(6) October: The Santa Barbara (CA) festival, a feast of music and musicians, mostly outdoors. And best of all, re-contact with my stepsister Edith Tipple, daughter of Margaret Taylor (my father's first love and third wife, after whom I, daughter of the second wife was named: what a hoot! My mother thought so too). Edith and I are almost the same age - we think alike, seem to live alike and even look alike. Hmmmm.

(7) November: Heading for Home is launched at Malaprops, the women's bookshop in Asheville. Thanks to Emoke, Malaprop's Mistress of Ceremonies.

(8) November: An English tour and re-contact with more old friends and of course, family, beloved family.

(9) December: On the 5th, a most unusual evening, a benefit for Helpmate, the Asheville organisation dedicated to publicising and bringing an end to domestic violence. WOMANSONG, Asheville's female choir, opened and helped close the evening, setting and framing the evening in a most wonderful and heart-warming way. Irene joined us on two songs. Shiner Antiorio enriched the evening with signing, a feature that I always welcome. Gives 'em something alternative to look at.

(10) January-February 2004:
washing dishes, Official Go-Fer, Music Organiser, Runandfetcher, Recycler, etc., for Pyper's Place

(11) March - Whilst in Los Angeles I visit Michael Hoppe … wonderful romantic music (website www.michaelhoppe.com). I am planning to record some of the love poems I wrote for Irene and Michael is going to put his delicious moon-clouds-stars music behind it all. Sometime in the next two years.

(12) March again
- Toronto and a concert with old old friend Enoch Kent, Scots singer from Glasgow. A heart-warming evening both for us and for those who attended. Then an evening and digs with step-brother Rufus Dickinson and his partner John Sakeris. Sometimes I think I tour just for these occasions, chances to meet and re-meet.

(13) April, where I sit at Sonny Ochs' table in her house way off in the backend of somewhere writing all this nonsense. We've just finished a puzzle, a dinner and a talk. The cat Marble looks out the window. It's quietly dynamic.

How much deeper would the ocean be if sponges didn't grow in it?


pp3.jpgPYPER'S PLACE runs through the fabric of the whole year, like a recurring motif. It's Irene's place, definitely Irene's. It opened on February 14, 2003 with a bang: 20 musical acts, balloons and bringing Zena (mascot, full-size woollen zebra) through Asheville on a decorated platform pulled by a pickup truck. Zena oversees Pyper's, which has now become a vibrant feature of Montford, Asheville's historic district. PP celebrates St. Patrick's Day, Easter, Thanksgiving, Christmas. Named after her mother, Elisabeth Pyper Scott, it won't be financially viable for several years yet but it is wonderfully rewarding as a place to sit, meet and work in. Irene is wearing herself out running it. Enough said of that. The floor is buckling with wet feet coming in and out. The 9-foot sofa should have hosted thousands of people in this last fifteen months but actually only hundreds have had the chance to occupy it. The problem is that once you're on it you don't want to relinquish your seat, especially if the open fire is lit.

pp2.jpgMusic happens sometimes up to four nights a week - music of all sorts. We've had swing, Old Time, Celtic, local composers, SS folk (singer/songwriter), odds and sods (including yours truly). Professional groups travelling through with a night to spare just can't refuse the terms: food + tips. We're getting requests from musicians to play from as far afield as Vermont. There's a catch: I'm responsible for booking most of it, aided and abetted by John Herrmann and Naomi Friedman. Even when I am on tour I send out the weekly e.mails to over 500 people notifying them of the music schedule. It's a place where, while you sit drinking your coffee and eating your Cumberland Butterfly, Irene (many of the customers call her Pyper) could be under the ice-machine maintaining it or figuring out how to make potato farls and poached eggs for six on one electric ring for Sunday brunch. On a busy night, I don an apron and wash dishes (the magic dishwasher goes through a cycle in 90 seconds) or collect dishes from tables or answer the phone or …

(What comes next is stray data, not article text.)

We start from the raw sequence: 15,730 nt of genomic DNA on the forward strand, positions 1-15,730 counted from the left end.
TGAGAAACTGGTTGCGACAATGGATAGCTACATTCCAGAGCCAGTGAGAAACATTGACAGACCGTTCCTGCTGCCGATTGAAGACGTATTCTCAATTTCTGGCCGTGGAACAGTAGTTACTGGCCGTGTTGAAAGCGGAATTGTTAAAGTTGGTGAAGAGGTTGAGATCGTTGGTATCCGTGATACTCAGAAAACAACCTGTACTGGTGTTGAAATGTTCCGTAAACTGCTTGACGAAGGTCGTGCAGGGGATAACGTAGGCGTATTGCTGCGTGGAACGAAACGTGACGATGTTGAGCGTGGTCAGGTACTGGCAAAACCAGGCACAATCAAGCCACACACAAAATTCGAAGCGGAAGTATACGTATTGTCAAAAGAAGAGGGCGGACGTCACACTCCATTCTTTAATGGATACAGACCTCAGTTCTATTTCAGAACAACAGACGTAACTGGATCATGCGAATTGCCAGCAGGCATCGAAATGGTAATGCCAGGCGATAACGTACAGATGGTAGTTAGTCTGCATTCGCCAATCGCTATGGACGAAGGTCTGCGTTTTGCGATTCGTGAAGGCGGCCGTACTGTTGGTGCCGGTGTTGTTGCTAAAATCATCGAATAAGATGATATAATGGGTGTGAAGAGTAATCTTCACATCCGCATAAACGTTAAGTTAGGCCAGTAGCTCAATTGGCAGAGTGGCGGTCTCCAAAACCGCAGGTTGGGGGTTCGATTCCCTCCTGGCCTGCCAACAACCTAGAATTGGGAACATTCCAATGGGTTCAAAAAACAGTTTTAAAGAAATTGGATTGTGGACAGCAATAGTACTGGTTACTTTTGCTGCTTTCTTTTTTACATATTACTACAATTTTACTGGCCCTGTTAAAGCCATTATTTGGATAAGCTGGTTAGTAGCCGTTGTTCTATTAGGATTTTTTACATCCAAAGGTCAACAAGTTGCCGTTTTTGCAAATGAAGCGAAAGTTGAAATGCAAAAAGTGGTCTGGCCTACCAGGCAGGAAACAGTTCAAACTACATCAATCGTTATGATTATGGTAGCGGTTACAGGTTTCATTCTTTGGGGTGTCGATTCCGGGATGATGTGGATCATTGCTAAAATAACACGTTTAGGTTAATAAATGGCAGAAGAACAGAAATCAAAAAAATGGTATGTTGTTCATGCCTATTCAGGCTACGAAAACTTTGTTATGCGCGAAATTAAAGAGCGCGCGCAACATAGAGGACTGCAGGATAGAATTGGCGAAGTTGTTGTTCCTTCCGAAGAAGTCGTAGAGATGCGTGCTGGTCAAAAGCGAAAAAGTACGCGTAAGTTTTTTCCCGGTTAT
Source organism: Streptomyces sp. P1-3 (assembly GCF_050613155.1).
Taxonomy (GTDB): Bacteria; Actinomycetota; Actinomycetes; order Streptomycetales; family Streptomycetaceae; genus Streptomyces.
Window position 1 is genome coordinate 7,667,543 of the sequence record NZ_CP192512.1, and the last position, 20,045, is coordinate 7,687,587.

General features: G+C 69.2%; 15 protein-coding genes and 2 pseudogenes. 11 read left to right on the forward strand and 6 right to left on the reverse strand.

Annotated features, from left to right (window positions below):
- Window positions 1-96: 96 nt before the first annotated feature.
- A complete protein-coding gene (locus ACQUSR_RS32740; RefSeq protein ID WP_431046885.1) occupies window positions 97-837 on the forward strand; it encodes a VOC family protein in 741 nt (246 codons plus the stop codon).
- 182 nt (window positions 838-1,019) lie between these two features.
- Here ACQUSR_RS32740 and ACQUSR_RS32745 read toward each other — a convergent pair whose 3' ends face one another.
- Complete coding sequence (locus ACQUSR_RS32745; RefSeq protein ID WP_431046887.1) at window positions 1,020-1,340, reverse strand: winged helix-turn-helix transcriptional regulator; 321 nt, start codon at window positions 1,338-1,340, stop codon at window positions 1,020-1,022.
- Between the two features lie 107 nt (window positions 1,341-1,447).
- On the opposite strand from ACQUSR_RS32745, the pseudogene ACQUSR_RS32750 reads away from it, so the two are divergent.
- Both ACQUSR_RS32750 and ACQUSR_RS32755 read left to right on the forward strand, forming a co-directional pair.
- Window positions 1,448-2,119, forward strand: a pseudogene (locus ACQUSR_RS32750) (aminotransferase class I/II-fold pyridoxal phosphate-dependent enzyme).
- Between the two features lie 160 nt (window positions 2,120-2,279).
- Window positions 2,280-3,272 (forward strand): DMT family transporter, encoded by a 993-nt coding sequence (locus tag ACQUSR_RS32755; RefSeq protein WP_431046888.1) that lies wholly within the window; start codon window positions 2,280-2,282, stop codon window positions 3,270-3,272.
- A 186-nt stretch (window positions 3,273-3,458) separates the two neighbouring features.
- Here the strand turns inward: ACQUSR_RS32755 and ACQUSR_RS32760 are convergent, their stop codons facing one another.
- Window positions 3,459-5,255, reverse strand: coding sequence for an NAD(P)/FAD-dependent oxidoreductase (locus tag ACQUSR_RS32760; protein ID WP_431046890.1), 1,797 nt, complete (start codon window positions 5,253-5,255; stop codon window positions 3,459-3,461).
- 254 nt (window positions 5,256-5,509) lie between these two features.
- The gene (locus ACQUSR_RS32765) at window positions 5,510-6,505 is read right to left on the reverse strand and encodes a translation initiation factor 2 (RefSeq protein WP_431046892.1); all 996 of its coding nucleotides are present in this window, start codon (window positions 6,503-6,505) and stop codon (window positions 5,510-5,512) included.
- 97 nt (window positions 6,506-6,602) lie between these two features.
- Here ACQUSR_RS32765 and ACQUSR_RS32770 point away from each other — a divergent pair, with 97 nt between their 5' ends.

pp1.jpgIt's a whole new existence. It's not a café. It's more than a coffeehouse. At one point Irene called it a coffee destination. Now, in the evenings when the lights are turned down too low to read by and the candles are lit, it totally lives up to its latest name: Montford's Romantic Hideaway. No website - no time or money to set one up. The only way of finding out what's on is to e.mail me and ask to be put on the Pyper's music list. 233 Montford Avenue, Asheville, NC 28801. 828 253 1100. Insane hours, crazy décor. Just what you need.

A balanced diet is a cake in each hand.

It took four days to write these pages, during which bro Mike and I gave a concert in Albany. More chances to do that, PLEASE. I'm headed home tomorrow.

STOP PRESS! WONDERFUL NEWS!
Pyper's Place has won the Griffin Award, an award presented by the City of Asheville to outstanding projects involving the renovation and/or restoration of historic buildings. It is not just awarded for intent. It is awarded for quality of work[man]ship and authenticity of style and adherence to the principles of the Historic Preservation Society. It's Irene's second Griffin Award. Bravo, Pyper (for now the community have given her that name)!